A sampling of the rehabilitation projects undertaken on Wind Lake to date includes: development of a lake management plan, dredging, water quality monitoring, an alum treatment (nutrient reduction), watershed activities, sensitive land acquisition, shoreline stabilization, local lake ordinance improvements, carp removal activities and aquatic plant control. Read the Aquatic Plant Management Plan. The harvesting and chemical treatment permits are based on this plan.
WLMD contracts for harvesting when weed conditions are severe. Because conditions on Wind Lake fluctuate from year to year, harvesting is not needed every year. Harvesting is used to open navigational access through large milfoil beds in the main lake. View the 2018 – 2022 Harvesting Permit.
The 2019 Annual Meeting directed the board to do the investigation necessary to purchase equipment needed to begin a harvesting program. Mike Bluemel and Bruce Rosenquist had some preliminary information for the meeting to consider, however the property owners want a full proposal to vote on. They will put together details and costs that will need to include equipment, staffing, storage, insurance, maintenance, disposal and off-leading. They will also provide information on the committee meetings and progress so it can be posted on the website. Three property owners also provided their contact information to assist with the investigation.
Each year, the WLMD, under permit from the Wisconsin Department of Natural Resources (WDNR), contracts to have some aquatic plants chemically treated. Treatments focus on invasive species, and plants that impair recreational use. The treatments are planned to reduce the chemicals used while providing the relief that property owners, and lake users need.
All chemical treatments are conducted by companies licensed by the State of Wisconsin and certified in aquatic plant chemical control. Chemical treatments are supervised by WDNR. All affected lakefront landowners are notified of upcoming treatments, and will receive a copy of the permit applications submitted to WDNR. If an area is treated, bright yellow signs are posted every 500 feet of the treated area to inform the public and the property owners. Signs indicate what chemical was applied, when it was applied, and if there are any use restrictions.
The majority of the treatments conducted on Wind Lake are for algae and Eurasian water milfoil. In general, treatments are only conducted within 150 feet of the shoreline of developed properties when a nuisance exists. View the Current Chemical Treatment Permit.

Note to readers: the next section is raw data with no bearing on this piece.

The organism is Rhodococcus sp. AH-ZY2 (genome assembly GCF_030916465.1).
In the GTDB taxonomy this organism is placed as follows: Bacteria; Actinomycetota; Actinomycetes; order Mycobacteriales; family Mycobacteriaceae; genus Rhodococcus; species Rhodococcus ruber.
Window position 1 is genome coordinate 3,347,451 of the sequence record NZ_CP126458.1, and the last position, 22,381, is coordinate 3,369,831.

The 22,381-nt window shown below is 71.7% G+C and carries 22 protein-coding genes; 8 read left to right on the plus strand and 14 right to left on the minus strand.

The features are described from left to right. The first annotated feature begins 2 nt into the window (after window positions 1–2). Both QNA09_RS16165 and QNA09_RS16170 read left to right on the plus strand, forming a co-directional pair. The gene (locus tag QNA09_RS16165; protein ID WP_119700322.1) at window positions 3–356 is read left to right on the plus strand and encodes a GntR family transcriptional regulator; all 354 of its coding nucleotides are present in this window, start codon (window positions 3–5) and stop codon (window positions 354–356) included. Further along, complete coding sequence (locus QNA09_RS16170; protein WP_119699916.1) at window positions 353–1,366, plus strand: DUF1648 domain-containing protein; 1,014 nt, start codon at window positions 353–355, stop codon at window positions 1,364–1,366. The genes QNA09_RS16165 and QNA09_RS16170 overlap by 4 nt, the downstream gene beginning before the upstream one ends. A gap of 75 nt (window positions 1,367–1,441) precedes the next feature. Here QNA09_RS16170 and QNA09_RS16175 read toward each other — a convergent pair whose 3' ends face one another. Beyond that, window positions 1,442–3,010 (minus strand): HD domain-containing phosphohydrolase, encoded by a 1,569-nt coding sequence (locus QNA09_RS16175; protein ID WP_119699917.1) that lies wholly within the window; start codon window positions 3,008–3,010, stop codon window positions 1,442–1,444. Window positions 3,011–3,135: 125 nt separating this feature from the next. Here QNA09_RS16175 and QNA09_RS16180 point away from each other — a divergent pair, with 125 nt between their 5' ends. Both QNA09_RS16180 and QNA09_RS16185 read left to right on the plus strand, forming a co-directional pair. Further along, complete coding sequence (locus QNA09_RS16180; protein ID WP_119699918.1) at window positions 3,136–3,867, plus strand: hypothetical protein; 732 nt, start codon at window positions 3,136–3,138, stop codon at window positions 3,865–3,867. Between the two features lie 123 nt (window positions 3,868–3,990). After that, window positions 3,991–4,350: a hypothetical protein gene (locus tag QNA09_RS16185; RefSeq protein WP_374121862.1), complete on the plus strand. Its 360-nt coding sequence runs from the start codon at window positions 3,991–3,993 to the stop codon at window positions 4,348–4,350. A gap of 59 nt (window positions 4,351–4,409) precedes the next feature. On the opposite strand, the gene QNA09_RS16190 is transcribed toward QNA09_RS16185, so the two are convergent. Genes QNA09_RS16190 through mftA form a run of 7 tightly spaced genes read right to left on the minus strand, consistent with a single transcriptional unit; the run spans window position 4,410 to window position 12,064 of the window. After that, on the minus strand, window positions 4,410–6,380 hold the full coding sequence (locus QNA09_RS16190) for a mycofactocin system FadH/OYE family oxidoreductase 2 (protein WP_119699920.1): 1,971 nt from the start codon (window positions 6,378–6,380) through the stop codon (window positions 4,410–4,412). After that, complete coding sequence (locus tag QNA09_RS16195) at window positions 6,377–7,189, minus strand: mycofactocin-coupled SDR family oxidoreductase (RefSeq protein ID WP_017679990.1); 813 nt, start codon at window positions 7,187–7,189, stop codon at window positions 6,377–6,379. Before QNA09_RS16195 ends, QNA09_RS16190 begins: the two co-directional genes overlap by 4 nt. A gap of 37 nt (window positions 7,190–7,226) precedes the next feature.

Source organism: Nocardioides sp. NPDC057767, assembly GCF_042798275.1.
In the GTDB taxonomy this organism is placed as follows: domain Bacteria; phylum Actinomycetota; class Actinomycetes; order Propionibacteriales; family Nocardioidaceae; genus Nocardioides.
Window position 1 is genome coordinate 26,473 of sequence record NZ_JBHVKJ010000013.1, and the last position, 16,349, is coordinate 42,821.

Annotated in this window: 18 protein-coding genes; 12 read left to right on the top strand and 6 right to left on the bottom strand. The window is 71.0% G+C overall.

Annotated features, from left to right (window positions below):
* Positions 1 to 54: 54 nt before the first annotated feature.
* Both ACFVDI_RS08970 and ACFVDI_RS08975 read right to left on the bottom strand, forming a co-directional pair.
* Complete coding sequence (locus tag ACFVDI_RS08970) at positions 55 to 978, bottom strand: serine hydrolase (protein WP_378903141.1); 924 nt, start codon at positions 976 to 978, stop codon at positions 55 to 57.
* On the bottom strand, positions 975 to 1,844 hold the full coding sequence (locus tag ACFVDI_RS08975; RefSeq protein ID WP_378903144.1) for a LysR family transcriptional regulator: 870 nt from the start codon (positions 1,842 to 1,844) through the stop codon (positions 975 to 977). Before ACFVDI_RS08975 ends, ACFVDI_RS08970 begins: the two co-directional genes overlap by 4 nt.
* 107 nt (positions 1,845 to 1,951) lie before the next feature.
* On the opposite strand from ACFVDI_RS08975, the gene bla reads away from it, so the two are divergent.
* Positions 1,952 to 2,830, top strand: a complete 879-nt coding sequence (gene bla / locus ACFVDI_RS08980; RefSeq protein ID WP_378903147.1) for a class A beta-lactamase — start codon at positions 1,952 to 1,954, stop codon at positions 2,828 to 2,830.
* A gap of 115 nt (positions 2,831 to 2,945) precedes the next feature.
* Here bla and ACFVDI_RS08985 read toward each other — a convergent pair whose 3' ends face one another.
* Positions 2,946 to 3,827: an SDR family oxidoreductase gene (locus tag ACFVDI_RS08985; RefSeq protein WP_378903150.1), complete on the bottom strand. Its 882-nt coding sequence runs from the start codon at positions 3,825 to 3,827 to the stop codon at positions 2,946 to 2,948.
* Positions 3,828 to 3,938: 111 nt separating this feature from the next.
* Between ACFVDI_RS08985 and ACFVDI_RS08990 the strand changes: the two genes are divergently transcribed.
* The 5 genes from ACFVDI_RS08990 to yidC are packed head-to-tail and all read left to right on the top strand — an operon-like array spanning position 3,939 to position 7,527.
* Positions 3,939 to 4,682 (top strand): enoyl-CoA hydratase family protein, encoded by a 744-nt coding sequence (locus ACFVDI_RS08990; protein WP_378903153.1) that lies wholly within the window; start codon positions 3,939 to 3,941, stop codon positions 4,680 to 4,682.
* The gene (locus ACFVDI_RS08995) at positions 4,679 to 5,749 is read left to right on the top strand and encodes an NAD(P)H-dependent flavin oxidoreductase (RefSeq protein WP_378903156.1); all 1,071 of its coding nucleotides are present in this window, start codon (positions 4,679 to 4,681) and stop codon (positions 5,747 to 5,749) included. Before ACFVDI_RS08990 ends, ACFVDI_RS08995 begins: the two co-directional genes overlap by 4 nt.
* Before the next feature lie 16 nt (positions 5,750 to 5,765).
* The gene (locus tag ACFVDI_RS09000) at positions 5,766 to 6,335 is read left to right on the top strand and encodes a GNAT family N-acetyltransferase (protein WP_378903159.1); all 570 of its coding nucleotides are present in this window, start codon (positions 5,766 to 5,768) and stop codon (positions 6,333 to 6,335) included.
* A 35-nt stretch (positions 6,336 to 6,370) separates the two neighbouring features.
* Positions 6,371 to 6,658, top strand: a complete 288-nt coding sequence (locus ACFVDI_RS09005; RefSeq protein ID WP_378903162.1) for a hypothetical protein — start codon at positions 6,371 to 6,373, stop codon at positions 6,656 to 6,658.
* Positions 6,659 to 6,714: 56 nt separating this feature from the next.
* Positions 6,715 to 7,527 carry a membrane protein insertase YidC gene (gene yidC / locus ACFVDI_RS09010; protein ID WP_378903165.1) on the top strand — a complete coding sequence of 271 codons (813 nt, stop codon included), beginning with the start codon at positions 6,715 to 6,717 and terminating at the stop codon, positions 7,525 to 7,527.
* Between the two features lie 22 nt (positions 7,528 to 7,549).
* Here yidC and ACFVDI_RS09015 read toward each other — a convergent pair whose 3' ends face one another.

The WLMD contracts the U.S. Geological Survey (USGS) (a division of the U.S. Department of Interior) to collect water quality information on Wind Lake. As of 2016, there is now a 30-year history of information. Water quality information is very important in planning and implementing lake management activities. The data can show whether or not a project has been successful in meeting its goals, or whether a new problem is occurring. It is important to remember that 30 years of data is only a small snapshot in the life of a lake. Trends can be seen only after years of information are available.
Water samples are collected in April, June, July, August, October and February. The data includes: dissolved oxygen, nutrients (phosphorus and nitrogen), pH, conductivity, clarity, suspended solids, temperature, and others. The most recent information is available ???.
The USGS also maintains automatic lake level recorders that are located at the Wind Lake Dam and the Big Muskego Dam. The recorders measure the level of the water in the lakes every 15 minutes, 24 hours a day, 365 days a year. The information is uploaded to the USGS web site for almost instant retrieval.
In many areas in SE Wisconsin, Canada goose populations have expanded so rapidly that they have become a severe nuisance. The non-migratory birds create nuisance conditions in parks and open spaces, and along lake shores. The geese leave behind droppings that create health hazards and water quality impairment.
Control methods include the harvest of urban geese for donation to food and wild game pantries. Wind Lake has participated in a USDA goose removal program to improve conditions and water quality since 2007.
A 2015 report discusses results of Contaminant Testing of tissue from geese that were harvested from urban sites in the region and evaluates the need for any consumption advisories.